Zhao Zhiqian (1829-1884) Sigillary Calligraphy and Chancery © Shanghai Museum

The third room is dedicated to Zhao Zhiqian (1829-1884). This literate official excelled in calligraphy, as in painting "without bone" (without line) and in engraving seals. His study of ancient writing will influence and invigorate his style. By transposing the primitive vigor of the outline of the ancient stelae in his art, he balances the force of the line and the audacity of the color. Four vertical rollers illustrate sigillary and chancery styles to which he infuses power and fluidity. His peonies combine the strength of the sigillary writing in the treatment of branches and rocks with the "bone-less" style of the flowers, creating a contrast between the black of the ink and the dazzling red of the flowers.

Ren Bonian (1840-1895). Wen Chang and Guan Yu © Shanghai Museum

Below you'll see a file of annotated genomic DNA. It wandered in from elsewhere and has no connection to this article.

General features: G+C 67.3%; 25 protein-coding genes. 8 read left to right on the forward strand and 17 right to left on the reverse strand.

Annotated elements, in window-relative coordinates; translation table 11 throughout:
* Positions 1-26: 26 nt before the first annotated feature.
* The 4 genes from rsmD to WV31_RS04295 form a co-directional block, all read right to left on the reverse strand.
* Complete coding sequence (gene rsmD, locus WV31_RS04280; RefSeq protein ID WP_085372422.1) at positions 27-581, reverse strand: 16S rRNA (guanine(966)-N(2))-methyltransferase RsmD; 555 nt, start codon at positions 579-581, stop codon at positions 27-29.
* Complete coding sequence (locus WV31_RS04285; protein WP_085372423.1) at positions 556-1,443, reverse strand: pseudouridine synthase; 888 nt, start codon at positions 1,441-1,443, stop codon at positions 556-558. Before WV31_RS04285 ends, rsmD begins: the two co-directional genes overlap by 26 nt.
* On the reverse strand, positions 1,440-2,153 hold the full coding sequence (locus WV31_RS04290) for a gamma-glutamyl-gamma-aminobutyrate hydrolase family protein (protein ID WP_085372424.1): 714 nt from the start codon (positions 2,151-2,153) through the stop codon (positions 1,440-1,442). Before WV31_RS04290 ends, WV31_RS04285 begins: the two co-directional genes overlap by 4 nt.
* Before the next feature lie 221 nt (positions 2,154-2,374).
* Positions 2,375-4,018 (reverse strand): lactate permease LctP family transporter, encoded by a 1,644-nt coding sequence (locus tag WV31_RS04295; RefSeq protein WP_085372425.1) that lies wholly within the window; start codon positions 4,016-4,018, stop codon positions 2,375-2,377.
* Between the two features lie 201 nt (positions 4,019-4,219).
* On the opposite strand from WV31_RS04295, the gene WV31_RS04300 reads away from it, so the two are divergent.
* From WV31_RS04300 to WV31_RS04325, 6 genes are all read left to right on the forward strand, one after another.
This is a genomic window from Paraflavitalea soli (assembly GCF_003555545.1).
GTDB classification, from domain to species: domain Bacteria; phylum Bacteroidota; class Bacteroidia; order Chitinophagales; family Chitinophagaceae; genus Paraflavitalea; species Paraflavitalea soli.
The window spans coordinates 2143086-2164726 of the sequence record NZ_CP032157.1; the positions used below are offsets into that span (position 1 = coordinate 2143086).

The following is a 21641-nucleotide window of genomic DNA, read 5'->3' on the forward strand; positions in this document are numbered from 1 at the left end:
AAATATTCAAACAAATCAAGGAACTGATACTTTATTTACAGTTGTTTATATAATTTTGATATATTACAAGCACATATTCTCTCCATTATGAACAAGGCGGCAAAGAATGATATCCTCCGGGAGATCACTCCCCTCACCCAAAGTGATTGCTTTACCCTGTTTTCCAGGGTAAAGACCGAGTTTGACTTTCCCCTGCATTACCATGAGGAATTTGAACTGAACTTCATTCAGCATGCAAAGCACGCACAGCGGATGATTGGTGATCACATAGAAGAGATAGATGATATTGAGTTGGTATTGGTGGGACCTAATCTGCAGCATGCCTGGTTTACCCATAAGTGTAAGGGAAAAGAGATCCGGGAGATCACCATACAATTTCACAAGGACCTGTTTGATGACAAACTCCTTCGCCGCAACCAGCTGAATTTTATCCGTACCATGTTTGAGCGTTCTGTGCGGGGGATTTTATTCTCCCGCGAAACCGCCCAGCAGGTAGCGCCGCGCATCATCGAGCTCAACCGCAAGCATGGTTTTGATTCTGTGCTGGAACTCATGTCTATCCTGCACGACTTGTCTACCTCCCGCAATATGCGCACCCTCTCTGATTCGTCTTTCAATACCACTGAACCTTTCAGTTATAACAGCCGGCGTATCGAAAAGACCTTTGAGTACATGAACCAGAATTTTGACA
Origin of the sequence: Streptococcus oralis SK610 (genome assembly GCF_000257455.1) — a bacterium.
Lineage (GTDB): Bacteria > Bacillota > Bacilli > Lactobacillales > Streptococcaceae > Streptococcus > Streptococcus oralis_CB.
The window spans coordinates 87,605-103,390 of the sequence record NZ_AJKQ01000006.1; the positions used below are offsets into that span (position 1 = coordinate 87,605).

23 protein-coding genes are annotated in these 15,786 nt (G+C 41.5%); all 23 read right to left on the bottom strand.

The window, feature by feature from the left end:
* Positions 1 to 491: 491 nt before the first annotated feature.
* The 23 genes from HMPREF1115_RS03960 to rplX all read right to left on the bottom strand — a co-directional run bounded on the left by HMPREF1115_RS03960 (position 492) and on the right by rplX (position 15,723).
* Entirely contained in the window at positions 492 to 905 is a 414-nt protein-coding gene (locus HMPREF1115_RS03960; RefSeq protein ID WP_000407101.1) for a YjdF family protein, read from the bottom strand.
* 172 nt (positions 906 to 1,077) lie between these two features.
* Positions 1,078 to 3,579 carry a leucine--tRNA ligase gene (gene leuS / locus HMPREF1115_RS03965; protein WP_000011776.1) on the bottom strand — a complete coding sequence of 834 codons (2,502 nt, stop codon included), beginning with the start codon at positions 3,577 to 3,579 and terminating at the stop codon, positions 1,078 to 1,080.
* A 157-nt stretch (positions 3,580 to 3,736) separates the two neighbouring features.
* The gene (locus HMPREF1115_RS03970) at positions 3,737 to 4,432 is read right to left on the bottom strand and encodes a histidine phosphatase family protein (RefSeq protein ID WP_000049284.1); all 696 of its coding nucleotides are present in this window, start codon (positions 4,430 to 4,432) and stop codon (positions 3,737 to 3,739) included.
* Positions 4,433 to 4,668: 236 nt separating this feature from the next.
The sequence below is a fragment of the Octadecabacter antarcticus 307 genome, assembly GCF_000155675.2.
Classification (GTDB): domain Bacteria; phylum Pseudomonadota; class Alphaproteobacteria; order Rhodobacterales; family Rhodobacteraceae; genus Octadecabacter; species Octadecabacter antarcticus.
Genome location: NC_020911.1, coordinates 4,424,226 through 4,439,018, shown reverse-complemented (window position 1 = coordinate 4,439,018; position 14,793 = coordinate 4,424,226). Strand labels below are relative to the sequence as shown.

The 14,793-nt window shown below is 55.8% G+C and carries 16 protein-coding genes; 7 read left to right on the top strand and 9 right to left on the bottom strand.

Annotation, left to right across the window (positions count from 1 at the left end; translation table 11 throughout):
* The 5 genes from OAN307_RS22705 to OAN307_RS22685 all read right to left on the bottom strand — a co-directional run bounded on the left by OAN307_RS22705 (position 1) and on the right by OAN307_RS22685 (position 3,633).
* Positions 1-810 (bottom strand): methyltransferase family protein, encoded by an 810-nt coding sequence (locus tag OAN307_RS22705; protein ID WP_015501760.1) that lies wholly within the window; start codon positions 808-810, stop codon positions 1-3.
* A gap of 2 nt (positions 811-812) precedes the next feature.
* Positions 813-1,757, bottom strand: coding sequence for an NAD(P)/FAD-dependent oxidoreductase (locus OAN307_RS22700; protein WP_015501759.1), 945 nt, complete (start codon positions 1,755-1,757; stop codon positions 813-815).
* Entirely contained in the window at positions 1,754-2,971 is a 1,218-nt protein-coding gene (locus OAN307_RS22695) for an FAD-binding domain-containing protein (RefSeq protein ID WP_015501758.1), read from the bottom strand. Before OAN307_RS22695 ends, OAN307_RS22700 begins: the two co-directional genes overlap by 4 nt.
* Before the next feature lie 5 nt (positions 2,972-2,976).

The fifth room is devoted to Ren Bonian (1840-1895), whose legend tells that he copied works by Ren Xiong, selling them in the street. The master would have discovered the forger but, seduced by his talent, entrusts his learning to Ren Xun. Ren Bonian will develop a clean style in the painting of flowers and birds or historical figures. His painting is representative of Shanghai's production that targets a clientele of wealthy traders or foreigners. The Portrait of Gao Yong is a work for four hands as is often the case at that time and often recommended by associations. Ren Bonian painted the character and Hu Gongshou painted the surrounding landscape. While the face is treated almost photographically, the garment is worked in “pinhead and rat tail” brushstrokes: the brush is applied to form a point then pulled lengthwise to narrow to a fine point. Wenchang (god of martial arts) and Guan Yu (god of literature) shows two majestic figures in ceremonial costume. Above them steals a little grotesque character, Kuixing, who protects the students who take the exams. One could see there a western influence (cherub) transmitted by the Japanese print. The Cat in wisteria is made using the bone-free technique, but it is the composition that is original, because the cat, back to the viewer, is only seen at the last moment, the gaze being first on the flowering branches and sparrows that fly away.